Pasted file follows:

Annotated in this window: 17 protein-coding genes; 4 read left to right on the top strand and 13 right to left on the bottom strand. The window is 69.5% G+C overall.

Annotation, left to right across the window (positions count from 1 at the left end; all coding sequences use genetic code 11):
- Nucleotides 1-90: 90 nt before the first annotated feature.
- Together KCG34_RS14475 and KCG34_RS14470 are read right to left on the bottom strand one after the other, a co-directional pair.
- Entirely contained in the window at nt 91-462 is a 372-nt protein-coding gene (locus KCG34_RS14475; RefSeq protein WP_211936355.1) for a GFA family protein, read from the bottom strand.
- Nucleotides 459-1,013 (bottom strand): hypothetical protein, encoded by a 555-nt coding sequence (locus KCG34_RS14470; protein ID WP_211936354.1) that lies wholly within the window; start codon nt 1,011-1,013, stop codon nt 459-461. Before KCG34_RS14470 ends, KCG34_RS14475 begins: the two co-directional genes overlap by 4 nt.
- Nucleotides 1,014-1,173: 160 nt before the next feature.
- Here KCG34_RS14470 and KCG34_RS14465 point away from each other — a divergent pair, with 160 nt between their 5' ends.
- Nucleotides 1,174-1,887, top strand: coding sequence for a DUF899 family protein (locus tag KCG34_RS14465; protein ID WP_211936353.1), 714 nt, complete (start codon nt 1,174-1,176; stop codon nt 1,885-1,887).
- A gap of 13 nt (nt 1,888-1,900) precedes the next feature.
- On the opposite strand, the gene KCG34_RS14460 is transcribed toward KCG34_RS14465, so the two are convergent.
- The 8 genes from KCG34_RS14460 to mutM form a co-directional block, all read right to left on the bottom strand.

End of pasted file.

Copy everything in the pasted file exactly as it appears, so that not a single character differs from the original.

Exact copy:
Annotated in this window: 17 protein-coding genes; 4 read left to right on the top strand and 13 right to left on the bottom strand. The window is 69.5% G+C overall.

Annotation, left to right across the window (positions count from 1 at the left end; all coding sequences use genetic code 11):
- Nucleotides 1-90: 90 nt before the first annotated feature.
- Together KCG34_RS14475 and KCG34_RS14470 are read right to left on the bottom strand one after the other, a co-directional pair.
- Entirely contained in the window at nt 91-462 is a 372-nt protein-coding gene (locus KCG34_RS14475; RefSeq protein WP_211936355.1) for a GFA family protein, read from the bottom strand.
- Nucleotides 459-1,013 (bottom strand): hypothetical protein, encoded by a 555-nt coding sequence (locus KCG34_RS14470; protein ID WP_211936354.1) that lies wholly within the window; start codon nt 1,011-1,013, stop codon nt 459-461. Before KCG34_RS14470 ends, KCG34_RS14475 begins: the two co-directional genes overlap by 4 nt.
- Nucleotides 1,014-1,173: 160 nt before the next feature.
- Here KCG34_RS14470 and KCG34_RS14465 point away from each other — a divergent pair, with 160 nt between their 5' ends.
- Nucleotides 1,174-1,887, top strand: coding sequence for a DUF899 family protein (locus tag KCG34_RS14465; protein ID WP_211936353.1), 714 nt, complete (start codon nt 1,174-1,176; stop codon nt 1,885-1,887).
- A gap of 13 nt (nt 1,888-1,900) precedes the next feature.
- On the opposite strand, the gene KCG34_RS14460 is transcribed toward KCG34_RS14465, so the two are convergent.
- The 8 genes from KCG34_RS14460 to mutM form a co-directional block, all read right to left on the bottom strand.